authenticated users.

Now, I'm not going

to be patronising and insist in big block red letters that YOU

SHOULD NOT USE THE SA USER for this access.You're

the DBA, no one knows your databases and the environment they are in more than

you. But I'll point out that for the user on the remote server, most of the

stored procedures used to retrieve the reports' data need only Read

access to the Master and msdb databases on these remote servers. When

there is a specific object that needs fancy Execute permissions, I will point

out the user permissions to just that object. As for SQL_Admins' user, it needs

to be the owner of the DBA_Admin database as this user will need to execute

DBA_Admin procs and read/write to tables in this database. These are the tables

that our web reports will be getting their data from.

Image of the security tab

 Figure 5: The security tab

So now we have a user called, I don't know, "MonitoringReportUser" on SQL_Admin who

owns the database DBA_Admin and we have a user called MonitoringReportUser on

PAYROLL_SERVER who has Read access to the Master and msdb databases. We enter

these details into the Security page of the Linked Server setup dialog, with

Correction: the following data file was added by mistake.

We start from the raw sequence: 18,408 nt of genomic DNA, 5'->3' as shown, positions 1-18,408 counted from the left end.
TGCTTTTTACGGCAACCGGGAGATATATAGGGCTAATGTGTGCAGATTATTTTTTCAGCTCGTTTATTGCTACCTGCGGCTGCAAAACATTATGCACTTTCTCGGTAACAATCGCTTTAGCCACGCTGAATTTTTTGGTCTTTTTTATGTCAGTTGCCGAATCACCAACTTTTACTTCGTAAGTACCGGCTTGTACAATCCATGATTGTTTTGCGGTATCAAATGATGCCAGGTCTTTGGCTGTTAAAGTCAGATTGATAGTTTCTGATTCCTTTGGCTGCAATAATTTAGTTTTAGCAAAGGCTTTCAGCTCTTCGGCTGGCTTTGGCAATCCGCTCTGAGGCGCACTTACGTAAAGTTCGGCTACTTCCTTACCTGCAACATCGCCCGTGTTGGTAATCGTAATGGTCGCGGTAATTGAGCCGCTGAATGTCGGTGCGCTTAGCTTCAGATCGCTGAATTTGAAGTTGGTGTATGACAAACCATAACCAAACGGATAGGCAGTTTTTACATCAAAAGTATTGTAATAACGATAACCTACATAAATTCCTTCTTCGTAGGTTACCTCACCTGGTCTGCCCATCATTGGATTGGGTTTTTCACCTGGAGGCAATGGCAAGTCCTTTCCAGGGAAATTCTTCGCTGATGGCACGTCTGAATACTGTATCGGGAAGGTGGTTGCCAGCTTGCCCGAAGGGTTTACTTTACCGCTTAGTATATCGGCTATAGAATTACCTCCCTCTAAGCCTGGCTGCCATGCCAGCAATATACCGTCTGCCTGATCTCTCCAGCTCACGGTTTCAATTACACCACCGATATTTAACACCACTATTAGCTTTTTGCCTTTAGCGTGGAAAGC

the password that belongs to MonitoringReportUser on PAYROLL_SERVER. This is

displayed above in figure 5 (but with Your_Login in place of MonitoringReportUser).

The Server Options Page
Finally, set the Server Options as below, where we enable Remote Procedure

Calls to and from the remote server. This is necessary for what we need

to do.

 

Image of the Server Options tab

To make sure

that the new linked server was created successfully, refresh the Linked

Servers node in SSMS and you should see a node called PAYROLL_SERVER. Right

click the node and "Test Connection" or better still, expand the tree

so that you can browse the tables of the Master database on PAYROLL_SERVER.

If you get an error, then you need to review the setup.

If at any stage,

you get the following error message when trying to view the linked server object

via your newly created user:

The EXECUTE permission was denied on the object 'xp_prop_oledb_provider'

You can GRANT access to this permission with the following:

GRANT EXECUTE ON xp_prop_oledb_provider TO MonitoringReportUser;

T-SQL

Now you could do all the above OR you could just copy and paste

the T-SQL below and run it to set up a linked server. Saves you clicking

lots. Remember, if you have 50 remote SQL Servers to monitor, then you'll have

to set up 50 linked servers. It's a lot easier running T-SQL and changing the

parameters with CTRL-H where applicable then using the SSMS. Just replace

the keyword 'Payroll_Server', the username and the password.

 

USE
[Master];
GO
/******